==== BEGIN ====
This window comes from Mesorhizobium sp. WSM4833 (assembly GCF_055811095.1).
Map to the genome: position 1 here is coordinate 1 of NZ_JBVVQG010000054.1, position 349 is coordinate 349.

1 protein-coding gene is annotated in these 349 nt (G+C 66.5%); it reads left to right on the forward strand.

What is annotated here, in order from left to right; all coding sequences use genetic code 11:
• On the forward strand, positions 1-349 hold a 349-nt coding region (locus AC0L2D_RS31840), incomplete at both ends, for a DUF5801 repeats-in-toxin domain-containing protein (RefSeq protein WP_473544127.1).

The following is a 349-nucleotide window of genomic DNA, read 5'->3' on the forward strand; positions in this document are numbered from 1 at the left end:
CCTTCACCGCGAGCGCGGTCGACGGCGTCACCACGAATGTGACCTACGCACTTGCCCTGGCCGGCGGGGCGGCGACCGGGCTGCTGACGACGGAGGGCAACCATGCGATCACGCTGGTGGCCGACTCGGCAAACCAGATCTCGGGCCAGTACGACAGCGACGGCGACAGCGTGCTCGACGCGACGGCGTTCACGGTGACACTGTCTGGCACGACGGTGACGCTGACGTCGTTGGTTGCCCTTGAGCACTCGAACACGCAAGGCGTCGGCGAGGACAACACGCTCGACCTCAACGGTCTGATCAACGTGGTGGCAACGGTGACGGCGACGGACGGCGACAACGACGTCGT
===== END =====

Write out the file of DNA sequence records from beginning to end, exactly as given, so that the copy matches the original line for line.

This window comes from Mesorhizobium sp. WSM4833 (assembly GCF_055811095.1).
Map to the genome: position 1 here is coordinate 1 of NZ_JBVVQG010000054.1, position 349 is coordinate 349.

1 protein-coding gene is annotated in these 349 nt (G+C 66.5%); it reads left to right on the forward strand.

What is annotated here, in order from left to right; all coding sequences use genetic code 11:
• On the forward strand, positions 1-349 hold a 349-nt coding region (locus AC0L2D_RS31840), incomplete at both ends, for a DUF5801 repeats-in-toxin domain-containing protein (RefSeq protein WP_473544127.1).

The following is a 349-nucleotide window of genomic DNA, read 5'->3' on the forward strand; positions in this document are numbered from 1 at the left end:
CCTTCACCGCGAGCGCGGTCGACGGCGTCACCACGAATGTGACCTACGCACTTGCCCTGGCCGGCGGGGCGGCGACCGGGCTGCTGACGACGGAGGGCAACCATGCGATCACGCTGGTGGCCGACTCGGCAAACCAGATCTCGGGCCAGTACGACAGCGACGGCGACAGCGTGCTCGACGCGACGGCGTTCACGGTGACACTGTCTGGCACGACGGTGACGCTGACGTCGTTGGTTGCCCTTGAGCACTCGAACACGCAAGGCGTCGGCGAGGACAACACGCTCGACCTCAACGGTCTGATCAACGTGGTGGCAACGGTGACGGCGACGGACGGCGACAACGACGTCGT